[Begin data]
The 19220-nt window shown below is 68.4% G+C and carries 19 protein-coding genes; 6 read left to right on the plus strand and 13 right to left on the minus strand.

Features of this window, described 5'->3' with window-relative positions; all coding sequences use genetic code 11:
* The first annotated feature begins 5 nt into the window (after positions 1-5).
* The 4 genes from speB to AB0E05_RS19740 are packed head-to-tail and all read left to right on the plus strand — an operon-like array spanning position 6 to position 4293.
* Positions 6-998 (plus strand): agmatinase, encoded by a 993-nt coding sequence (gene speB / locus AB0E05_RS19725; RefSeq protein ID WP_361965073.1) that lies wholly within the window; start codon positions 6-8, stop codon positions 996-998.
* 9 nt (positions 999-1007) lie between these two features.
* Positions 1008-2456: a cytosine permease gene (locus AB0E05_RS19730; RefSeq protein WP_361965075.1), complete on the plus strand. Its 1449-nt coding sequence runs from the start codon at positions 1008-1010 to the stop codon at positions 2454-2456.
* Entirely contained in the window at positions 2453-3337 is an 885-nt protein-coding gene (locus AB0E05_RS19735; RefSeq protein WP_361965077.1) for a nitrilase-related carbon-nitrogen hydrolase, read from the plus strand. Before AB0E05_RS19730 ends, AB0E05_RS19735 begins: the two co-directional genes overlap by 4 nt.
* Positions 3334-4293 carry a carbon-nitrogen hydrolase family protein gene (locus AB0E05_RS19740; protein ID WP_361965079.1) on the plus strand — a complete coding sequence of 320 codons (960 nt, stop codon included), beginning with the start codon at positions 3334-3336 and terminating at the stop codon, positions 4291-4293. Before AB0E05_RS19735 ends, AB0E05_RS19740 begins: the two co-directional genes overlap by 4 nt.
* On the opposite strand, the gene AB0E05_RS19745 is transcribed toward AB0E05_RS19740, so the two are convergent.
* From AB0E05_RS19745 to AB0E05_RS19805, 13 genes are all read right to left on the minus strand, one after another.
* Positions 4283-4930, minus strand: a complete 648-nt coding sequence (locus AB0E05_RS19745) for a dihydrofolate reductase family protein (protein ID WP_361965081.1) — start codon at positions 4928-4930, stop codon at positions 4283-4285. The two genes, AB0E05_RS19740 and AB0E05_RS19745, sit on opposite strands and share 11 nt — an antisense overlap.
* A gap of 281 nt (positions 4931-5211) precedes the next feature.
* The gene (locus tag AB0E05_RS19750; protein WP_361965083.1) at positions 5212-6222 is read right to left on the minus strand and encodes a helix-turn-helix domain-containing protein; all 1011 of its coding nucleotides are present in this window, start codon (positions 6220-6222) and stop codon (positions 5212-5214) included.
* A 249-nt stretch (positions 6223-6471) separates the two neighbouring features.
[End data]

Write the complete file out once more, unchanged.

The 19220-nt window shown below is 68.4% G+C and carries 19 protein-coding genes; 6 read left to right on the plus strand and 13 right to left on the minus strand.

Features of this window, described 5'->3' with window-relative positions; all coding sequences use genetic code 11:
* The first annotated feature begins 5 nt into the window (after positions 1-5).
* The 4 genes from speB to AB0E05_RS19740 are packed head-to-tail and all read left to right on the plus strand — an operon-like array spanning position 6 to position 4293.
* Positions 6-998 (plus strand): agmatinase, encoded by a 993-nt coding sequence (gene speB / locus AB0E05_RS19725; RefSeq protein ID WP_361965073.1) that lies wholly within the window; start codon positions 6-8, stop codon positions 996-998.
* 9 nt (positions 999-1007) lie between these two features.
* Positions 1008-2456: a cytosine permease gene (locus AB0E05_RS19730; RefSeq protein WP_361965075.1), complete on the plus strand. Its 1449-nt coding sequence runs from the start codon at positions 1008-1010 to the stop codon at positions 2454-2456.
* Entirely contained in the window at positions 2453-3337 is an 885-nt protein-coding gene (locus AB0E05_RS19735; RefSeq protein WP_361965077.1) for a nitrilase-related carbon-nitrogen hydrolase, read from the plus strand. Before AB0E05_RS19730 ends, AB0E05_RS19735 begins: the two co-directional genes overlap by 4 nt.
* Positions 3334-4293 carry a carbon-nitrogen hydrolase family protein gene (locus AB0E05_RS19740; protein ID WP_361965079.1) on the plus strand — a complete coding sequence of 320 codons (960 nt, stop codon included), beginning with the start codon at positions 3334-3336 and terminating at the stop codon, positions 4291-4293. Before AB0E05_RS19735 ends, AB0E05_RS19740 begins: the two co-directional genes overlap by 4 nt.
* On the opposite strand, the gene AB0E05_RS19745 is transcribed toward AB0E05_RS19740, so the two are convergent.
* From AB0E05_RS19745 to AB0E05_RS19805, 13 genes are all read right to left on the minus strand, one after another.
* Positions 4283-4930, minus strand: a complete 648-nt coding sequence (locus AB0E05_RS19745) for a dihydrofolate reductase family protein (protein ID WP_361965081.1) — start codon at positions 4928-4930, stop codon at positions 4283-4285. The two genes, AB0E05_RS19740 and AB0E05_RS19745, sit on opposite strands and share 11 nt — an antisense overlap.
* A gap of 281 nt (positions 4931-5211) precedes the next feature.
* The gene (locus tag AB0E05_RS19750; protein WP_361965083.1) at positions 5212-6222 is read right to left on the minus strand and encodes a helix-turn-helix domain-containing protein; all 1011 of its coding nucleotides are present in this window, start codon (positions 6220-6222) and stop codon (positions 5212-5214) included.
* A 249-nt stretch (positions 6223-6471) separates the two neighbouring features.